UNE gallery director shares from her own collection.
June 10, 2007
— By BOB KEYES
Anne Zill has a personal interest in Cuba. A son-in-law is Cuban, and Zill has felt passionate about the island since she first visited in 1984.
She has returned many times since and amassed an impressive collection of Cuban art, much of which she purchased on the street for very little money, relative to what she would have spent for comparable art in the United States.
This summer, she shares some of her collection in "Cuba: Hearts and Minds, Past and Present" at the Art Gallery at the University of New England.
Zill directs the gallery, and this exhibition is among the most personal she's ever assembled.
It probes the island's history and cultural psyche through contemporary and historical art by Cuban artists, as well as pieces by North American artists who have spent time there. The show also traces Maine's historic connections to Cuba.
A centerpiece of the exhibition is a nine-foot ceramic tile "The History of the Bay of Pigs," by Joan Gardner of Virginia. In the tile-by-tile sequence, she traces the events of the Bay of Pigs through her art, setting the political and social context of the exhibition.
There's also a black-and-white photograph of Ernest Hemingway and Fidel Castro, taken in 1960, a year before Hemingway died.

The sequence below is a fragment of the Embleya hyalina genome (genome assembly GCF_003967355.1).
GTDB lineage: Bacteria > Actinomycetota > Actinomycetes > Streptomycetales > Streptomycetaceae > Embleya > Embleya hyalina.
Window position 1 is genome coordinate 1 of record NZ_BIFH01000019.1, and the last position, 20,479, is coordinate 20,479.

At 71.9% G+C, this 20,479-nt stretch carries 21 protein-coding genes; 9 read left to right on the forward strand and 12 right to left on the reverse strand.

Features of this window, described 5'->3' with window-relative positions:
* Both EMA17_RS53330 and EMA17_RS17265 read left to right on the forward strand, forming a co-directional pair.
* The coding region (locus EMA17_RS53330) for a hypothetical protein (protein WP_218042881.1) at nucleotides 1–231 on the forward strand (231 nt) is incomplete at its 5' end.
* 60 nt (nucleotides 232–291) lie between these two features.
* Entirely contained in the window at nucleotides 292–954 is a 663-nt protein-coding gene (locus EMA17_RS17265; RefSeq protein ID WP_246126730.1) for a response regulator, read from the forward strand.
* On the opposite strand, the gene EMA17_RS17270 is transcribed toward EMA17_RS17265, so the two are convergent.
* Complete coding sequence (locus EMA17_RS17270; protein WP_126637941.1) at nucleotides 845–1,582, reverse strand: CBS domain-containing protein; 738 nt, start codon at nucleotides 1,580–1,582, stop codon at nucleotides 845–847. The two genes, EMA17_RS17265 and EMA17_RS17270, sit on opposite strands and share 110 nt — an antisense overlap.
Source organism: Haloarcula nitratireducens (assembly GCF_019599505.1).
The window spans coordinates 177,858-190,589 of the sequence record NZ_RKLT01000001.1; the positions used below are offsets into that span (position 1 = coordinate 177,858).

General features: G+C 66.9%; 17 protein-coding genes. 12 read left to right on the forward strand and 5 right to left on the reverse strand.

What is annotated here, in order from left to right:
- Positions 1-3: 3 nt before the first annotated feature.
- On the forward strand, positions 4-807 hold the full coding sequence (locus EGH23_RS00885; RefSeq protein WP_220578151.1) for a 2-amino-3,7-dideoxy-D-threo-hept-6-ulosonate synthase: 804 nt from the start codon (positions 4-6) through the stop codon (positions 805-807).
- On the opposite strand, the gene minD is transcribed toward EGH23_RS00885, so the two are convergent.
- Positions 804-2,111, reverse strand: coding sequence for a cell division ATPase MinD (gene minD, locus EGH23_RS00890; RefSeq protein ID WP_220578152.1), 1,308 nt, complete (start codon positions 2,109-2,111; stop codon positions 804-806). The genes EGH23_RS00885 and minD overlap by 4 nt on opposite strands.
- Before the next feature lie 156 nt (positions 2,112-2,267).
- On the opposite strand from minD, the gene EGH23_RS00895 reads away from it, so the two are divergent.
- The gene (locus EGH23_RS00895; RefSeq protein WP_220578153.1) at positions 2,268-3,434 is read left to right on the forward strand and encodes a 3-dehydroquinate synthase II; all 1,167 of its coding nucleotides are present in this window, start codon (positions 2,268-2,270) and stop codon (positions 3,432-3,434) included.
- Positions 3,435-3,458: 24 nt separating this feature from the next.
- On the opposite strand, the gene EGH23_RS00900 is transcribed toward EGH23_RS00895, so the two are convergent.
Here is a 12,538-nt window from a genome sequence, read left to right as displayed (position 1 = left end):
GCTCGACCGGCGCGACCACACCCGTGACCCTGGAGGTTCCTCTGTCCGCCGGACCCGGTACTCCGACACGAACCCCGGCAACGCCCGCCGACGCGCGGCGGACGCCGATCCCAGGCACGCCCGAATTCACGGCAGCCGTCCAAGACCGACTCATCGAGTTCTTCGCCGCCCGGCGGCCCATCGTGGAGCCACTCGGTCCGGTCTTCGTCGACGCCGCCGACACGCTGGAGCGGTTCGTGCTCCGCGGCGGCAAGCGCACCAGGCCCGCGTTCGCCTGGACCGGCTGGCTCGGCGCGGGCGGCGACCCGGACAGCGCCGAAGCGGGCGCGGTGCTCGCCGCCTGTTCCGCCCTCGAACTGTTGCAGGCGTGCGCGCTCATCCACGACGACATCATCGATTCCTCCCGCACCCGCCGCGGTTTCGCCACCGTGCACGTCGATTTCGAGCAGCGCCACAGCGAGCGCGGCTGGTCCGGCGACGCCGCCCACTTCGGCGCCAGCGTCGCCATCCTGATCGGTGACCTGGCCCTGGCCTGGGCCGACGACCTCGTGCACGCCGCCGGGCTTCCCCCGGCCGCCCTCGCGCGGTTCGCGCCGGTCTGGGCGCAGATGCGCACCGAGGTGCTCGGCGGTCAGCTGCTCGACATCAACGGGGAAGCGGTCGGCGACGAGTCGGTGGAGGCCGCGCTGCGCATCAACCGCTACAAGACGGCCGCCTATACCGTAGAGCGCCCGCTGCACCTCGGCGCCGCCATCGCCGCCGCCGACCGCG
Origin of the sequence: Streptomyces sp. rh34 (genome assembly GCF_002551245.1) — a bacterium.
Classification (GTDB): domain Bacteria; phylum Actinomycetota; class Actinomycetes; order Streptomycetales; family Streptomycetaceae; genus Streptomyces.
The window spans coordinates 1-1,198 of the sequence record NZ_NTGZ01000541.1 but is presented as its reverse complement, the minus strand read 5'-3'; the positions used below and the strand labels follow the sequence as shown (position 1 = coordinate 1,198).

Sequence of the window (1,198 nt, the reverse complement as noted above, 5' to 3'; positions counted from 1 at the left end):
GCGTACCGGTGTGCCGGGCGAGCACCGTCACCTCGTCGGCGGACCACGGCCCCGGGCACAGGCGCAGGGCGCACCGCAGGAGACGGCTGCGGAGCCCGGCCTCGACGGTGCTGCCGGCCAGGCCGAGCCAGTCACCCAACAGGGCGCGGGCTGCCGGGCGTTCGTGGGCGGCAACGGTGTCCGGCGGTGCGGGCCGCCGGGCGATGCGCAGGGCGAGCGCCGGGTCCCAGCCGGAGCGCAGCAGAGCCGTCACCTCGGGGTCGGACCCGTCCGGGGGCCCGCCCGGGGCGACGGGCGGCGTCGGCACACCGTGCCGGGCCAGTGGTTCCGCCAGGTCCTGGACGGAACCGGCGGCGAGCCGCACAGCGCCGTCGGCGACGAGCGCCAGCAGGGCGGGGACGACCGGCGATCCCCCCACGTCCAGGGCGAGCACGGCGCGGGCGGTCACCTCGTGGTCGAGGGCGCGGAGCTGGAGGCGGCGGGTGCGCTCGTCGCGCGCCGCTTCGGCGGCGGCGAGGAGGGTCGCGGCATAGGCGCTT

The two men are standing side-by-side at a fishing tournament. Hemingway appears to be talking somewhat intently, while Castro gives him his attention. The photo is on loan to Zill by a friend in Brunswick.
With the help of other friends who have traveled to Cuba and the Center for Cuban Studies in New York, Zill has assembled a broad range of work, including paintings, photographs and sculpture to tell the Cuban story.
Other materials in the exhibition include painted denim jeans and metal pails, representative of the kind of street art common on the island.
The exhibition is colorful, spiritual, sensual and provocative.
Wifredo Lam, one of Cuba's better-known artists, has two pieces in the show. He was a contemporary of Pablo Picasso, and worked primarily a painter. Lam died in 1982.
A contemporary artist, Sandra Ramos, also has two pieces in the show. Her work is full of irony and sarcasm. In one piece, she depicts herself in bed with Uncle Sam, snatching an American dollar bill from him. In the background, a figure symbolic of the common Cuban man looks on.
Another tangent present in the exhibition is the connection between Cuba and Maine. Because of Maine's seafaring tradition, there's been trading going on between Maine and Cuba for hundreds of years.
Staff Writer Bob Keyes can be contacted at 791-6457 or at: